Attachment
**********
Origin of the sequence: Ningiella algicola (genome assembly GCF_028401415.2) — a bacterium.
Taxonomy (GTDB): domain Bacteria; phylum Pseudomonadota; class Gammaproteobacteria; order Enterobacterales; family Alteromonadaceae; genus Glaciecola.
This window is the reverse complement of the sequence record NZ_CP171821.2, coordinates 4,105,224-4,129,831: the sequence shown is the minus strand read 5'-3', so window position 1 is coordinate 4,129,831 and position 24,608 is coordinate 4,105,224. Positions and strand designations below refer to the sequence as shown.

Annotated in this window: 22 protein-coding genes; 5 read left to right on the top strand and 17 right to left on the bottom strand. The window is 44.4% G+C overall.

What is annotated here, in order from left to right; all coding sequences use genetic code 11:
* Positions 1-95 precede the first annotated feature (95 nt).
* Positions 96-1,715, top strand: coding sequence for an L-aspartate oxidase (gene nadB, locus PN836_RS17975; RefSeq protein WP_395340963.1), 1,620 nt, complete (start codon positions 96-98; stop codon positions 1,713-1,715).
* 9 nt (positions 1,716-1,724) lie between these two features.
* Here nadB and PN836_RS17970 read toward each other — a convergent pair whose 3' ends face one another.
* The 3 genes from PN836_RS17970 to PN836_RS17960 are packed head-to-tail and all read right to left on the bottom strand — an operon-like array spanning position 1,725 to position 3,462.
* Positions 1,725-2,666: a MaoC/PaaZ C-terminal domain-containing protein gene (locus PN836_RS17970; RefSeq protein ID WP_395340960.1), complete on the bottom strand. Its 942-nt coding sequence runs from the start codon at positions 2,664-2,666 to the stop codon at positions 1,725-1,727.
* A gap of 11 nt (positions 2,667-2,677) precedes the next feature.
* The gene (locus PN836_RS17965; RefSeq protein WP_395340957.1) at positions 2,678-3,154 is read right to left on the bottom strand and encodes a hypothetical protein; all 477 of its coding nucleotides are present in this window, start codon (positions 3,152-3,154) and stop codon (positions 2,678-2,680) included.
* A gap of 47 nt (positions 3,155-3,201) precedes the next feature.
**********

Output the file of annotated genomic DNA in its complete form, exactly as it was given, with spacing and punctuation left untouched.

Origin of the sequence: Ningiella algicola (genome assembly GCF_028401415.2) — a bacterium.
Taxonomy (GTDB): domain Bacteria; phylum Pseudomonadota; class Gammaproteobacteria; order Enterobacterales; family Alteromonadaceae; genus Glaciecola.
This window is the reverse complement of the sequence record NZ_CP171821.2, coordinates 4,105,224-4,129,831: the sequence shown is the minus strand read 5'-3', so window position 1 is coordinate 4,129,831 and position 24,608 is coordinate 4,105,224. Positions and strand designations below refer to the sequence as shown.

Annotated in this window: 22 protein-coding genes; 5 read left to right on the top strand and 17 right to left on the bottom strand. The window is 44.4% G+C overall.

What is annotated here, in order from left to right; all coding sequences use genetic code 11:
* Positions 1-95 precede the first annotated feature (95 nt).
* Positions 96-1,715, top strand: coding sequence for an L-aspartate oxidase (gene nadB, locus PN836_RS17975; RefSeq protein WP_395340963.1), 1,620 nt, complete (start codon positions 96-98; stop codon positions 1,713-1,715).
* 9 nt (positions 1,716-1,724) lie between these two features.
* Here nadB and PN836_RS17970 read toward each other — a convergent pair whose 3' ends face one another.
* The 3 genes from PN836_RS17970 to PN836_RS17960 are packed head-to-tail and all read right to left on the bottom strand — an operon-like array spanning position 1,725 to position 3,462.
* Positions 1,725-2,666: a MaoC/PaaZ C-terminal domain-containing protein gene (locus PN836_RS17970; RefSeq protein ID WP_395340960.1), complete on the bottom strand. Its 942-nt coding sequence runs from the start codon at positions 2,664-2,666 to the stop codon at positions 1,725-1,727.
* A gap of 11 nt (positions 2,667-2,677) precedes the next feature.
* The gene (locus PN836_RS17965; RefSeq protein WP_395340957.1) at positions 2,678-3,154 is read right to left on the bottom strand and encodes a hypothetical protein; all 477 of its coding nucleotides are present in this window, start codon (positions 3,152-3,154) and stop codon (positions 2,678-2,680) included.
* A gap of 47 nt (positions 3,155-3,201) precedes the next feature.